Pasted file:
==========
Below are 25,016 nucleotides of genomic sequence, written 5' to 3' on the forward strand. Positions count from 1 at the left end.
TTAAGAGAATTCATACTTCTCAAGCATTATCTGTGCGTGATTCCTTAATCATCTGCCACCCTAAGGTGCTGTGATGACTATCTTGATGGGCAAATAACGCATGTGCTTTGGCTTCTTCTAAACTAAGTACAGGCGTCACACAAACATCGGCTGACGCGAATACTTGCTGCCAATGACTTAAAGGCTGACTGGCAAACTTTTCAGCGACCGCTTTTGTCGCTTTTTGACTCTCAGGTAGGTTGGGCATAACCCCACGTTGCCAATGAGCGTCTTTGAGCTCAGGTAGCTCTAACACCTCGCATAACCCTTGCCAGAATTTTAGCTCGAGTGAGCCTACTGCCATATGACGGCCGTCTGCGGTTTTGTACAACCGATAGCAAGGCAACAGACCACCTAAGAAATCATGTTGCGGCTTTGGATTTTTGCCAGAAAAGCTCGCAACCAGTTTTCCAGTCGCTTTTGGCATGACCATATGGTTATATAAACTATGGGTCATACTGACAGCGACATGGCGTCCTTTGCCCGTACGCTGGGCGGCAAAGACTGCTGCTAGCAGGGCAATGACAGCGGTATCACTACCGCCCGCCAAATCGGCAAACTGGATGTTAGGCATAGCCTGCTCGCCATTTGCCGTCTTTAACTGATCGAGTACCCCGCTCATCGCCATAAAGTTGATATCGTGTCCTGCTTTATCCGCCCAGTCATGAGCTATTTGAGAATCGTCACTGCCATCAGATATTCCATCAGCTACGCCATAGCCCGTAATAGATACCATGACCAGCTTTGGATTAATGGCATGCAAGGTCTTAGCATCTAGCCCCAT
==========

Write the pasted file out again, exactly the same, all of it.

Below are 25,016 nucleotides of genomic sequence, written 5' to 3' on the forward strand. Positions count from 1 at the left end.
TTAAGAGAATTCATACTTCTCAAGCATTATCTGTGCGTGATTCCTTAATCATCTGCCACCCTAAGGTGCTGTGATGACTATCTTGATGGGCAAATAACGCATGTGCTTTGGCTTCTTCTAAACTAAGTACAGGCGTCACACAAACATCGGCTGACGCGAATACTTGCTGCCAATGACTTAAAGGCTGACTGGCAAACTTTTCAGCGACCGCTTTTGTCGCTTTTTGACTCTCAGGTAGGTTGGGCATAACCCCACGTTGCCAATGAGCGTCTTTGAGCTCAGGTAGCTCTAACACCTCGCATAACCCTTGCCAGAATTTTAGCTCGAGTGAGCCTACTGCCATATGACGGCCGTCTGCGGTTTTGTACAACCGATAGCAAGGCAACAGACCACCTAAGAAATCATGTTGCGGCTTTGGATTTTTGCCAGAAAAGCTCGCAACCAGTTTTCCAGTCGCTTTTGGCATGACCATATGGTTATATAAACTATGGGTCATACTGACAGCGACATGGCGTCCTTTGCCCGTACGCTGGGCGGCAAAGACTGCTGCTAGCAGGGCAATGACAGCGGTATCACTACCGCCCGCCAAATCGGCAAACTGGATGTTAGGCATAGCCTGCTCGCCATTTGCCGTCTTTAACTGATCGAGTACCCCGCTCATCGCCATAAAGTTGATATCGTGTCCTGCTTTATCCGCCCAGTCATGAGCTATTTGAGAATCGTCACTGCCATCAGATATTCCATCAGCTACGCCATAGCCCGTAATAGATACCATGACCAGCTTTGGATTAATGGCATGCAAGGTCTTAGCATCTAGCCCCAT